Threat to disabled and vulnerable people condemned
23 March 2009
Threat to disabled and vulnerable people condemned London, 23 March 2009 - SPUC condemns today's attempt by the former health minister, Mrs Patricia Hewitt, to change the law to make it legal to take people abroad to commit suicide.
Mrs Hewitt's amendment to the Coroners&Justice Bill is an unwarranted threat to disabled and vulnerable people.
Commenting on the amendment SPUC's general secretary, Paul Tully, said: "Mrs Hewitt's amendment sought to exempt from prosecution anyone assisting a person's travel to another country for the purposes of committing suicide legally there. The pro-euthanasia lobby is seeking to change the public perception of suicide - to make it seem like a reasonable and proper course of action for people who are suffering. From the perspective of those who are disabled or suffering from degenerative disease, the message is clear: 'you would be better off dead'. The more outspoken advocates of this philosophy (like Baroness Warnock) speak about the right and duty for those who are elderly, sick and dependent to choose death. "This is truly frightening, particularly to those who live with much suffering and restriction due to disability or other reasons. It devalues their lives, and it disparages the efforts of those who help them to live to the full - their families, carers and medical team. "The proposed amendment contained no safeguards to ensure that it would apply only to the dying - as press reports have misleadingly claimed. On the contrary, it would apply to anyone at all - the teenager who has failed exams or been bullied at school, people suffering from problems ranging from addiction to bereavement to bankruptcy - or anyone else. All could be helped to die under Mrs Hewitt's proposed regime. Far from reassuring people, this amendment represents a sinister negation of their right to exist. "Allowing assisted suicide will not protect the vulnerable nor give real support to families in difficult circumstances,"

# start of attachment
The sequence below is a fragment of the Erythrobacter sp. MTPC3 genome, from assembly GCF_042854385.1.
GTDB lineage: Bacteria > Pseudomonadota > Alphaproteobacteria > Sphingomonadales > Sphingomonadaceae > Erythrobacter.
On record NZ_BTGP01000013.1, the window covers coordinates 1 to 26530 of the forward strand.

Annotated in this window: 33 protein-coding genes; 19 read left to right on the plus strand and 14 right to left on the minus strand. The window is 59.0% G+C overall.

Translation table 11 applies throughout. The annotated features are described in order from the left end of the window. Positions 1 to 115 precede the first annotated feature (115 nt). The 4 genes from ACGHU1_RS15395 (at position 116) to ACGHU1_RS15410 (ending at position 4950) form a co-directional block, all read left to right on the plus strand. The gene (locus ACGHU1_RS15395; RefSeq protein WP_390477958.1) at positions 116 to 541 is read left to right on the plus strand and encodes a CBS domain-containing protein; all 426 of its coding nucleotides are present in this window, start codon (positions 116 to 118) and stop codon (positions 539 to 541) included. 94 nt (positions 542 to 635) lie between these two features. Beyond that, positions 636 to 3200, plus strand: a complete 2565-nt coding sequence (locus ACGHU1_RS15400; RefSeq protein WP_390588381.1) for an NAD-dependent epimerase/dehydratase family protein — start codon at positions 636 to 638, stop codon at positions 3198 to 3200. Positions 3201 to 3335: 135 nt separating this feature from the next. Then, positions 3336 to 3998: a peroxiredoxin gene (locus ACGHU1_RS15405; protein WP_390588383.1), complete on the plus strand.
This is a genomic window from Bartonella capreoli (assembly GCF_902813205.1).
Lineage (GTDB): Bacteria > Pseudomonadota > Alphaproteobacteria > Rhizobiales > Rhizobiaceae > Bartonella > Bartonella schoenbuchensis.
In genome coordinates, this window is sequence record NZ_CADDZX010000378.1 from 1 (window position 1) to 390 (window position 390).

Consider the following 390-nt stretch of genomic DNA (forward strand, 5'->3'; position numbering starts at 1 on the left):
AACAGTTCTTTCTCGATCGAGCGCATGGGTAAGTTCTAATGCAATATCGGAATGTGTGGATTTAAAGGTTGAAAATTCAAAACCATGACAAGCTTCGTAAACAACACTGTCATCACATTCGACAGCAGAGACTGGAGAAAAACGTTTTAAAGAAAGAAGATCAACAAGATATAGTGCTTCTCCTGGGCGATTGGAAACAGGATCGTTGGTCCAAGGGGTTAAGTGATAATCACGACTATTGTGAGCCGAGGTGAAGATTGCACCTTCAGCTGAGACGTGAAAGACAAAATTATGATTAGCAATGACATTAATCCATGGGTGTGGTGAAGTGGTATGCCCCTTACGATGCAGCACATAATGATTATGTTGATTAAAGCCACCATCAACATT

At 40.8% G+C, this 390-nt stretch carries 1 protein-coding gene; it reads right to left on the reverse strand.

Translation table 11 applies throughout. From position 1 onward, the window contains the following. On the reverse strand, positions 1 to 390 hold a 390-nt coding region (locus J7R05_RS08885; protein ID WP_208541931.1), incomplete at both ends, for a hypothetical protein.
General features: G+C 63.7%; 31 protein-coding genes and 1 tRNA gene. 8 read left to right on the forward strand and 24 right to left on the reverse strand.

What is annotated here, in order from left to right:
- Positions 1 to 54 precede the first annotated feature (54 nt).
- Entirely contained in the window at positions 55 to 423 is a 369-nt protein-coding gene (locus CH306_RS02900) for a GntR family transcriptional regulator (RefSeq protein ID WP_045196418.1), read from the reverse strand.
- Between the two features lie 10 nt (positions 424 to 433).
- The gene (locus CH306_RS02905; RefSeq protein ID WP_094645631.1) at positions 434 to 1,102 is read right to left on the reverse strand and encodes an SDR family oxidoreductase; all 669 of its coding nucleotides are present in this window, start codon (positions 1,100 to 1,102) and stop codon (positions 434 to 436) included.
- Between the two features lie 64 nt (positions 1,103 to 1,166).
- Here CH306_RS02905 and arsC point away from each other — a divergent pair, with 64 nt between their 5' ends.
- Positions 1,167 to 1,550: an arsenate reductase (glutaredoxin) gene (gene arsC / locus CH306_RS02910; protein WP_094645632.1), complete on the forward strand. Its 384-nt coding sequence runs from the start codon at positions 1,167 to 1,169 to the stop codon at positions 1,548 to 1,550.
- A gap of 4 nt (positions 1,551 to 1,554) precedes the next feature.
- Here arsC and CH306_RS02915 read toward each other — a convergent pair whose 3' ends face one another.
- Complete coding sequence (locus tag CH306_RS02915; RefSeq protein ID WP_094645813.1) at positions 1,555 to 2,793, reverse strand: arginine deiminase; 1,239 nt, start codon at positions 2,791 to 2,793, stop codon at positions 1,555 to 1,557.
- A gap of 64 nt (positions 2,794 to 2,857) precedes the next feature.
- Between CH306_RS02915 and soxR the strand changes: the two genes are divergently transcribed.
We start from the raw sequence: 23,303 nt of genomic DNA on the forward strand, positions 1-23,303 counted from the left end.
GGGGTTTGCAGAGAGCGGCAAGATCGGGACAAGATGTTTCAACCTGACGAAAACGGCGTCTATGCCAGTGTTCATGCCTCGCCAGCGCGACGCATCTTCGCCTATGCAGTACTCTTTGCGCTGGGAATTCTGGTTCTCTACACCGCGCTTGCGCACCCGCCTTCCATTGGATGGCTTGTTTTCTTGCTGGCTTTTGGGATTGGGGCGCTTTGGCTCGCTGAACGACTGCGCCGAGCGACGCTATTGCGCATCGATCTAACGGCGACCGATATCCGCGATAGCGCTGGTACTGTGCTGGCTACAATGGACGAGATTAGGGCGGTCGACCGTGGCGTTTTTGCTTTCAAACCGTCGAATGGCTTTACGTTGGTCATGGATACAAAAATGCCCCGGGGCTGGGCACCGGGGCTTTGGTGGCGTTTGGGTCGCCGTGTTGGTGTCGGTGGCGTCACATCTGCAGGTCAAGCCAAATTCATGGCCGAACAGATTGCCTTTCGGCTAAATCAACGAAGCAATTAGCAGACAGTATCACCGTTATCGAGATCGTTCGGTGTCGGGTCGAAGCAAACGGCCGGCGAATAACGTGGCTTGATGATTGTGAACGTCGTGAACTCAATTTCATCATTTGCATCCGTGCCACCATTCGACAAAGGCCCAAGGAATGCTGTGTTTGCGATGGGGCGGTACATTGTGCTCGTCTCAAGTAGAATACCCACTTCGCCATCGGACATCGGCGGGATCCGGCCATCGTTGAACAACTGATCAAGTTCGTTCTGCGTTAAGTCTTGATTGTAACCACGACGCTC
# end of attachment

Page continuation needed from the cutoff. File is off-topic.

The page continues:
Mr. Tully continued. "Enshrining 'suicide tourism' in law would undermine the basis of the prohibition on assisted suicide, which is the universal right to life."